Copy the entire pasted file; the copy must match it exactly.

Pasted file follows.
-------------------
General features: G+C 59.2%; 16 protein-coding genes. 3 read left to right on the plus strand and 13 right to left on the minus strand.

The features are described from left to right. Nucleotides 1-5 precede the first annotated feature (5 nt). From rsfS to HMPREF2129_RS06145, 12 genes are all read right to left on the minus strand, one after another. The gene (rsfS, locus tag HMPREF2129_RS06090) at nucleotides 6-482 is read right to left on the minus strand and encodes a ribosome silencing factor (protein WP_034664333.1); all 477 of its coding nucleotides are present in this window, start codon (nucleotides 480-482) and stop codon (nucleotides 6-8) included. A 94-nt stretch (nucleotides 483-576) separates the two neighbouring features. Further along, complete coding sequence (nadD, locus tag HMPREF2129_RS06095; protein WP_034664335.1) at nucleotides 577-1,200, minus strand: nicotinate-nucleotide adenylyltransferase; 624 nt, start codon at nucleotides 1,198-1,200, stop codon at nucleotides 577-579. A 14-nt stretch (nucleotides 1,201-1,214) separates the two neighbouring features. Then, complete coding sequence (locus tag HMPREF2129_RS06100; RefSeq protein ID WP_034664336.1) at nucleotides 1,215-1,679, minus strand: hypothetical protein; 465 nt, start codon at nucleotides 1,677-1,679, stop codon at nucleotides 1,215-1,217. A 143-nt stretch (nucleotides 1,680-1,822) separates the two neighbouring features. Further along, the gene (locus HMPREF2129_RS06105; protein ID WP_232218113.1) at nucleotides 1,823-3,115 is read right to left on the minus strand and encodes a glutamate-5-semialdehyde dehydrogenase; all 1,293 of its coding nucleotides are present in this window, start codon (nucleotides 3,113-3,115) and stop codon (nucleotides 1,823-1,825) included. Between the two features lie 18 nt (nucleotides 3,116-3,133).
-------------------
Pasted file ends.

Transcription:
General features: G+C 59.2%; 16 protein-coding genes. 3 read left to right on the plus strand and 13 right to left on the minus strand.

The features are described from left to right. Nucleotides 1-5 precede the first annotated feature (5 nt). From rsfS to HMPREF2129_RS06145, 12 genes are all read right to left on the minus strand, one after another. The gene (rsfS, locus tag HMPREF2129_RS06090) at nucleotides 6-482 is read right to left on the minus strand and encodes a ribosome silencing factor (protein WP_034664333.1); all 477 of its coding nucleotides are present in this window, start codon (nucleotides 480-482) and stop codon (nucleotides 6-8) included. A 94-nt stretch (nucleotides 483-576) separates the two neighbouring features. Further along, complete coding sequence (nadD, locus tag HMPREF2129_RS06095; protein WP_034664335.1) at nucleotides 577-1,200, minus strand: nicotinate-nucleotide adenylyltransferase; 624 nt, start codon at nucleotides 1,198-1,200, stop codon at nucleotides 577-579. A 14-nt stretch (nucleotides 1,201-1,214) separates the two neighbouring features. Then, complete coding sequence (locus tag HMPREF2129_RS06100; RefSeq protein ID WP_034664336.1) at nucleotides 1,215-1,679, minus strand: hypothetical protein; 465 nt, start codon at nucleotides 1,677-1,679, stop codon at nucleotides 1,215-1,217. A 143-nt stretch (nucleotides 1,680-1,822) separates the two neighbouring features. Further along, the gene (locus HMPREF2129_RS06105; protein ID WP_232218113.1) at nucleotides 1,823-3,115 is read right to left on the minus strand and encodes a glutamate-5-semialdehyde dehydrogenase; all 1,293 of its coding nucleotides are present in this window, start codon (nucleotides 3,113-3,115) and stop codon (nucleotides 1,823-1,825) included. Between the two features lie 18 nt (nucleotides 3,116-3,133).